Book Journey: Interpreter of Maladies

EtherealJinxed|Book Review | Interpreter of Maladies by Jhumpa Lahiri

Genre: Short Stories, Indian Fiction
Book Name: Interpreter of Maladies
Author: Jhumpa Lahiri
Pages: 198
Publication Year: 1999
Publisher: Harper Collins
Awards: Pulitzer Prize for Fiction,
Hemingway Foundation/PEN Award,
The New Yorker’s Best Debut of the Year

Not much is required to be said about this widely acclaimed collection of nine short-stories focusing on the first generation Indian immigrants to America and their stories on relationships. The mundane scenes of transition, the cravings from India to America is what would still be valid now in bits and pieces when people are still migrating to foreign countries in search of better education / job alternatives. Jhumpa Lahiri has fabricated the short stories in such a precise manner that one can expect a short story to have in terms of the background and content. In 30 pages, to develop a scene and character and put things to end requires skill. And mainly, you do not have to refer a dictionary like one has to for such award winning books.

However, personally I had liked Namesake better (no, I am not referring to the movie by the same name but the book). Short stories for me, end before they have even developed more the characters or the drama. This book would not have been my first choice to do a read lest I may not have found it in the midst of heavy bounded books on Revolution, Crisis, Freedom Struggle and War.

Excerpt from the back cover of the book:
Jhumpa Lahiri’s elegant stories tell the lives of Indians in exile, of people navigating between the strict traditions they’ve inherited and the baffling New World they must encounter every day. An interpreter guides an American family through the India of their ancestors and hears an astonishing revelation; a young Midwestern woman is drawn into a tantalizing affair with a married Bengali man; the eccentric nervous Mrs Sen needs to learn to drive if she is to keep her job minding eleven-year-old Eliot after school; a young couple exchange confessions each night as they struggle to cope with the loss of their baby and their failing marriage; and Mr. Pirzada, whose watch is always set to Decca time, worries about his family back in Pakistan.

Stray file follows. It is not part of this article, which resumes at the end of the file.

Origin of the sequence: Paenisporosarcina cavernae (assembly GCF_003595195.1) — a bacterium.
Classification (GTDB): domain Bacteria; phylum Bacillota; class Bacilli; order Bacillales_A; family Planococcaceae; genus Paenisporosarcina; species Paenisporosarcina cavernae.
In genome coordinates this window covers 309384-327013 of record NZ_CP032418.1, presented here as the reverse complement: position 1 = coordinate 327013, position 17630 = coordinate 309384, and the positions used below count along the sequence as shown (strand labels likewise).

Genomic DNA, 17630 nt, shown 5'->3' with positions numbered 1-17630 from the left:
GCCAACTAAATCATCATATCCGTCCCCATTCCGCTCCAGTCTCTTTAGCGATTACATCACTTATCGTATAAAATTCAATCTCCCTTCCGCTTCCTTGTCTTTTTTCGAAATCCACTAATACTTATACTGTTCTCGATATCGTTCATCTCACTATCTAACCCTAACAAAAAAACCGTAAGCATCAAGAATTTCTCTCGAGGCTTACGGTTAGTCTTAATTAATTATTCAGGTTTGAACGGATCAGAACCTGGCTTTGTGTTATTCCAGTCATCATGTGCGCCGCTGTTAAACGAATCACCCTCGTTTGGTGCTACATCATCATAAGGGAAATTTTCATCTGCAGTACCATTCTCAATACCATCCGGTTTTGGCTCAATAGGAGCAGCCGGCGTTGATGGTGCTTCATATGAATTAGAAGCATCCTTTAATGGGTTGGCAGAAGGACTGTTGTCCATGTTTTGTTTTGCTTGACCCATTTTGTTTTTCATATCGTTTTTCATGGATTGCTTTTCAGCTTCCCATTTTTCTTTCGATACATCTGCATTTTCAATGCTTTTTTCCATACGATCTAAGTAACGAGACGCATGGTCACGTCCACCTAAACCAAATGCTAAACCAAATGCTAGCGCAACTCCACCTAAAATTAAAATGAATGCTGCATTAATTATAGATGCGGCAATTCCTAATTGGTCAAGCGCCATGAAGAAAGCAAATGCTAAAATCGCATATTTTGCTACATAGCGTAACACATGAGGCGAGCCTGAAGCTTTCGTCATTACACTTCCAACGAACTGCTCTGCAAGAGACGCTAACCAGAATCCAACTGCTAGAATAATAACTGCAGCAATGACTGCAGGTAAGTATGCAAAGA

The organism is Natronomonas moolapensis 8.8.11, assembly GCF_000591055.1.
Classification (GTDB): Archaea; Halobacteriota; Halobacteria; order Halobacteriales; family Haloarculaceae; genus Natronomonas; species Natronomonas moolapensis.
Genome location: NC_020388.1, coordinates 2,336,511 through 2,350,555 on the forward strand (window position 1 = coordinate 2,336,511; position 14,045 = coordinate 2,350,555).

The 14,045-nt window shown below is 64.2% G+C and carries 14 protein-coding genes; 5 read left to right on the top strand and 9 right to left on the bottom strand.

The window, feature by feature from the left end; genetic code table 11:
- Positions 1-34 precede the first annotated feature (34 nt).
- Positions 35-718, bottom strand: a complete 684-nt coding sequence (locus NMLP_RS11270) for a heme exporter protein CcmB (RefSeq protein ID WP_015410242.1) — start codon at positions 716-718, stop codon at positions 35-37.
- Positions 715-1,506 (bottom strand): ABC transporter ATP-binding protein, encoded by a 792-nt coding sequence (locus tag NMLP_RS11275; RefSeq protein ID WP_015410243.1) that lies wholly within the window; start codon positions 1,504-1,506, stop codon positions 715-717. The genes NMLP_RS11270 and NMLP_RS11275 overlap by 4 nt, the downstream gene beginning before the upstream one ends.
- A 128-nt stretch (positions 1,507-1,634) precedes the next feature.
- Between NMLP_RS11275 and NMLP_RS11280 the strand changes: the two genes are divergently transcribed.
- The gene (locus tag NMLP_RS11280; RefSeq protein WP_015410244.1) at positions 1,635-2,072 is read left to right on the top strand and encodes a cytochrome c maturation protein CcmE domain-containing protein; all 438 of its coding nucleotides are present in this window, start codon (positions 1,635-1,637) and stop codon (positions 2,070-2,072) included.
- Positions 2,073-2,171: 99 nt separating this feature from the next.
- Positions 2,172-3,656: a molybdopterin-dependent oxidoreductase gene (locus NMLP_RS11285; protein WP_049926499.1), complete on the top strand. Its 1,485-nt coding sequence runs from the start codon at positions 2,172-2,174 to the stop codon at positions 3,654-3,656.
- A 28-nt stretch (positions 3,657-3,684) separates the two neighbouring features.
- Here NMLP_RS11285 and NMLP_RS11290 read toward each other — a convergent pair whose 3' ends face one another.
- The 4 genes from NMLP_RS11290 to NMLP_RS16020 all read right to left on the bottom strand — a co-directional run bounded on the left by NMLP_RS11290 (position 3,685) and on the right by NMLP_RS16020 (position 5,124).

Whether set in Boston or Bengal, these sublimely understated stories, spiced with humour and subtle detail, speak with universal eloquence to anyone who has ever felt the yearnings of exile or the emotional confusion of the outsider.

About the author:
Jhumpa Lahiri was born in London of Bengali parents, and grew up in Rhode Island, USA. Her prizewinning stories have appeared in many American journals, including the New Yorker. Interpreter of Maladies is her first published collection. It was translated into twenty-nine languages and became a bestseller both in the United States and abroad. Lahiri was awarded a Guggenheim Fellowship in 2002. The Namesake is her first novel.

Rating: 8/10
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About Alka

Trying to just make some sense out of things and put some sense into me!! :) :) :)

Posted on November 12, 2015, in Book Reviews and tagged , , , , , , , , , . Bookmark the permalink. Leave a comment.

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